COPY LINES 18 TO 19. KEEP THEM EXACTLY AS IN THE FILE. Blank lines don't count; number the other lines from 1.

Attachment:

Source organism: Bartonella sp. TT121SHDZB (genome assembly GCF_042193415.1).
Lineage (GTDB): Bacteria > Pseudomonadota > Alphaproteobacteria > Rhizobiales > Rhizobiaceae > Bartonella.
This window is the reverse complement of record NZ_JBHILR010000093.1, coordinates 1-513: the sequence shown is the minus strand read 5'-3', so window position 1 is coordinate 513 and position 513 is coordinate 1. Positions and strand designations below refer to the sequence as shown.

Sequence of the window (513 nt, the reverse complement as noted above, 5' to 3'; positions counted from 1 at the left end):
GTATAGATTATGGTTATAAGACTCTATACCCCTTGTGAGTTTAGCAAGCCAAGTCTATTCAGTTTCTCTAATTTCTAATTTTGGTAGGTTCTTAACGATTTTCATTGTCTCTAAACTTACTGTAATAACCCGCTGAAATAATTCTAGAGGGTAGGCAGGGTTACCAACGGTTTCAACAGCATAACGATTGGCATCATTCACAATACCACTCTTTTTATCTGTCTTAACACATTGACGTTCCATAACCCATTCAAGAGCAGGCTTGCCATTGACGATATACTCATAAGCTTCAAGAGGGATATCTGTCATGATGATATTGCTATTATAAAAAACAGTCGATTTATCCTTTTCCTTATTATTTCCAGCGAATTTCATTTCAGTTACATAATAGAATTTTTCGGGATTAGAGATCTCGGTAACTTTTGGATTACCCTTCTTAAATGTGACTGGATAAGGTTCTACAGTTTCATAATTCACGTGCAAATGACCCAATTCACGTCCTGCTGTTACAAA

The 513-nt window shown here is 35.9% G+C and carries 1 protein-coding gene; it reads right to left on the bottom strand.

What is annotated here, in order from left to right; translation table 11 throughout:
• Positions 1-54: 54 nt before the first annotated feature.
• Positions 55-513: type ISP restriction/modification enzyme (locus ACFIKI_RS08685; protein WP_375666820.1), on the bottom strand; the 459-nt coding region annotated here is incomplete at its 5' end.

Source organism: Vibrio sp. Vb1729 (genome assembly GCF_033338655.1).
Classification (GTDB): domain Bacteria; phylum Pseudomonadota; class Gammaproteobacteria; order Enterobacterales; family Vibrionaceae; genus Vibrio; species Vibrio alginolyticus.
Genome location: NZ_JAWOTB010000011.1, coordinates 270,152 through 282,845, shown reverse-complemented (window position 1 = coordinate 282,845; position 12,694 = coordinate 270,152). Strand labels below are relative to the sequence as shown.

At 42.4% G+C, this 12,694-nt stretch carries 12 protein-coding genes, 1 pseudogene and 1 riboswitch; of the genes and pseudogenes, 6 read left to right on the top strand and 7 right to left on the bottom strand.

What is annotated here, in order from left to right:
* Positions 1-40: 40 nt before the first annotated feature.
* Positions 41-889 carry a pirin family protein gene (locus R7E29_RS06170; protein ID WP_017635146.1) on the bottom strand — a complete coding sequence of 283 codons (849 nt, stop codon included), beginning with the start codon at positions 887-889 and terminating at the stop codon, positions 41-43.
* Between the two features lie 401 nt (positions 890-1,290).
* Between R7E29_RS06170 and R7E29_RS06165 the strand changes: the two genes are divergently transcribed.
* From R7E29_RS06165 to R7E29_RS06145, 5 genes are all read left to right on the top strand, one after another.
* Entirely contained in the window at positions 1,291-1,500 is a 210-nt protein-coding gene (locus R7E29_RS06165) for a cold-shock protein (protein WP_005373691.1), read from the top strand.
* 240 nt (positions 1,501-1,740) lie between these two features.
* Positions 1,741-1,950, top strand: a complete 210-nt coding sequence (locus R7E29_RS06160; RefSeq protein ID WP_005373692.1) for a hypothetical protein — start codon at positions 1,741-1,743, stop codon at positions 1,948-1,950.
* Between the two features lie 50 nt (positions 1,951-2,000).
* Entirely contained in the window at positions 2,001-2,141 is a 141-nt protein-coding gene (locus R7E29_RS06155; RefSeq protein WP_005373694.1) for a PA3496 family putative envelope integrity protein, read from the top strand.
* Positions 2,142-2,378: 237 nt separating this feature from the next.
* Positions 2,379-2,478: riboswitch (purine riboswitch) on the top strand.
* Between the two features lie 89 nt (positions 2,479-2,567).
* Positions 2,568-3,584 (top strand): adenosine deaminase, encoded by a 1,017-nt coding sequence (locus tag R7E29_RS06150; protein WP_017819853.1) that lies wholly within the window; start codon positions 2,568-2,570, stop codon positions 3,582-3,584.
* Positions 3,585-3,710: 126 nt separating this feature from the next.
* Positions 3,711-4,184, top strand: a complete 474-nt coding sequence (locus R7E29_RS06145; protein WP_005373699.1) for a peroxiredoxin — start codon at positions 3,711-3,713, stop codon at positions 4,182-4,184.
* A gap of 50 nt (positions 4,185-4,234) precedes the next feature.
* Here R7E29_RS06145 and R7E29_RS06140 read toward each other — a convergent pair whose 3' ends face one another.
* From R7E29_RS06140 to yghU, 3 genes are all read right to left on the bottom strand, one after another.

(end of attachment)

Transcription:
* Between R7E29_RS06170 and R7E29_RS06165 the strand changes: the two genes are divergently transcribed.
* From R7E29_RS06165 to R7E29_RS06145, 5 genes are all read left to right on the top strand, one after another.